Above all, it is important that the resources you give align with your core values and passions. Before you make your next gift, I challenge you to take time to consider your top three key core values and three areas of interests and ask yourself how they relate. Are there any common threads? Write down your findings and keep them as a reference for the next time you are asked to give. If the request doesn’t align with your core values and passions, give yourself the freedom to say no. If the request does align with your core values and passions, say yes and follow through to ensure your gift is used wisely. You hold the power of impact in your hands. What will you do with it?

Community Spotlight: The Liberty Learning Foundation

Sometimes, it’s difficult not be consumed by negative newspaper articles or cable news shows that leave you frazzled and questioning the direction of our nation. Luckily, our school kids, with the help of the Liberty Learning Foundation, are on their way and ready to show us what it means to be a good citizen. 

The Liberty Learning Foundation (LLF), a nonprofit and nonpartisan 501(c)(3), is dedicated to teaching, inspiring, and empowering school children to know about civics, history, good character, community engagement, financial responsibility, and career readiness. These important subjects are often cut by school systems eager to focus on teach-to-test subjects like science and math. Liberty is built on the belief that science and math alone cannot continue our nation’s progress, and that a curriculum that includes lessons about the history of our nation and what it means to be a good citizen add to the overall well being of students.

The mission for the Liberty Learning Foundation began with a simple question: How can schools, community leaders, and businesses work together to ensure out next generation understands its important role in America’s future? The answer is a ten-week Super Citizen program that includes a big kick off with an appearance by Libby Liberty, a professionally-developed curriculum, project-based learning, and an ending celebration that shows children what they’re capable of when they work together.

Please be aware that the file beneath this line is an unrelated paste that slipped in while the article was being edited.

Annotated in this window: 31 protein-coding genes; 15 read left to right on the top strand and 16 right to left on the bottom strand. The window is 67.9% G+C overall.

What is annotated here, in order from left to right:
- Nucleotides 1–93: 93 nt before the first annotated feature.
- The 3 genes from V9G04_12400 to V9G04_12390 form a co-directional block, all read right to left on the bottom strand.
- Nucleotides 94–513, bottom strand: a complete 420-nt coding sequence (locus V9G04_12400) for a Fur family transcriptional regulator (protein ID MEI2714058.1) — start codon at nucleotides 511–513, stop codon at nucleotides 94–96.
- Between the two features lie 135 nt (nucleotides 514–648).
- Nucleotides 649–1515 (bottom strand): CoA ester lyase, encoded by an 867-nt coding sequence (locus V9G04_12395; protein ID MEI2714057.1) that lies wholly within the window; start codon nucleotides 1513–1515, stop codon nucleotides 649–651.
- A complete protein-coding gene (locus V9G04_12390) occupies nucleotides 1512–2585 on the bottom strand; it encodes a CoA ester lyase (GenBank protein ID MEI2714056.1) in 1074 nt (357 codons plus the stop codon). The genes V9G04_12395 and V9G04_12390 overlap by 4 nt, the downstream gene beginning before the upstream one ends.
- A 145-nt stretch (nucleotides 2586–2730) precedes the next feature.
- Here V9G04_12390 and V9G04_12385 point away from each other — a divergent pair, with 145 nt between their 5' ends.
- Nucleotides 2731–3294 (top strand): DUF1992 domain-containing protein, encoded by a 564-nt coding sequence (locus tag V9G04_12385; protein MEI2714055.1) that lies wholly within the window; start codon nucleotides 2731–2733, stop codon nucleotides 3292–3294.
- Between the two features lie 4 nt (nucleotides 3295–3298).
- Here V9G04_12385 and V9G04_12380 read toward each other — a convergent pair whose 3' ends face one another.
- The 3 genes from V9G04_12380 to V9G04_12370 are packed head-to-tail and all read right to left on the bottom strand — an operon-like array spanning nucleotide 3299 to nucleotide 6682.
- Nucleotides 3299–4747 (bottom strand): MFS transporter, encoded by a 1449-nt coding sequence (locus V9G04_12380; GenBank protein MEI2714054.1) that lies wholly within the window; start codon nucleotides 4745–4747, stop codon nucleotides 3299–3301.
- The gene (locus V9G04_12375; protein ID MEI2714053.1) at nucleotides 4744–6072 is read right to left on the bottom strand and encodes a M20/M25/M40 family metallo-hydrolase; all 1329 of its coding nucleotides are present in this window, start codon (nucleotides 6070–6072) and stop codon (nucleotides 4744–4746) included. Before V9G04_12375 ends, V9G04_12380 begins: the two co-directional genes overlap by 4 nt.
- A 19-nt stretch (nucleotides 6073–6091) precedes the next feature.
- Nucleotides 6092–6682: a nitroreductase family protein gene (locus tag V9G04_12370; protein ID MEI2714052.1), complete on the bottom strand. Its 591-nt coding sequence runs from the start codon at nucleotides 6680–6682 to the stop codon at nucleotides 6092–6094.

I recently had the great opportunity to attend the Liberty Learning Foundation Kick-Off Event for Huntsville City Second Graders (and get my picture with Libby Liberty). It was such a fun and unique event that served as a pep rally for the ten-week educational program. The children left excited about the opportunity to learn more about history and servant leadership. 

Lady Liberty and Jessica Smith

Liberty Learning Foundation currently serves over 40,000 students in 270 schools and communities around Alabama, and they want to grow! They primarily rely on private donations to sustain and grow the program because they don’t want to burden school systems with an unfunded program.

Let us know if you are interested learning more about Liberty Learning Foundation or attending one of their local kick-off programs with area schools. If you are a believer in the importance of teaching history, civics and good citizenship to children, it is an event I think you’ll enjoy. Our friend, Dr. John Kvach, Vice President of Liberty Learning Foundation, has offered personal invitations and would be happy to speak with you more on how the Liberty Learning Foundation is creating the “next generation of great Americans”.    

Credit Card Phishing Scam Avoidance

Several banks in northern Alabama have issued warnings regarding an increasing number of phone calls to their customers from scammers attempting to steal credit card information.

The Scam

Calls to customers may appear to have their bank’s name or phone number as the caller ID, a practice known as caller ID spoofing. The scammer identifies as an employee of your bank or law enforcement, usually stating that your card has been compromised and you need to take action. They will likely know your name and credit card number. They use the known information and ask you to verify the three numbers on the back of you card, called a card verification value (CVV) or card verification code (CVC) number. Tthe card is now fully compromised once they have the CVV/CVC number

What To Do

The following information was shared by Redstone Federal Credit Union:

1. RFCU will never call you to verify your credit/debit card CVV number(s) or any other personal security information. If you receive such a call, please call 800-234-1234 or the number on the back of your card to verify its authenticity.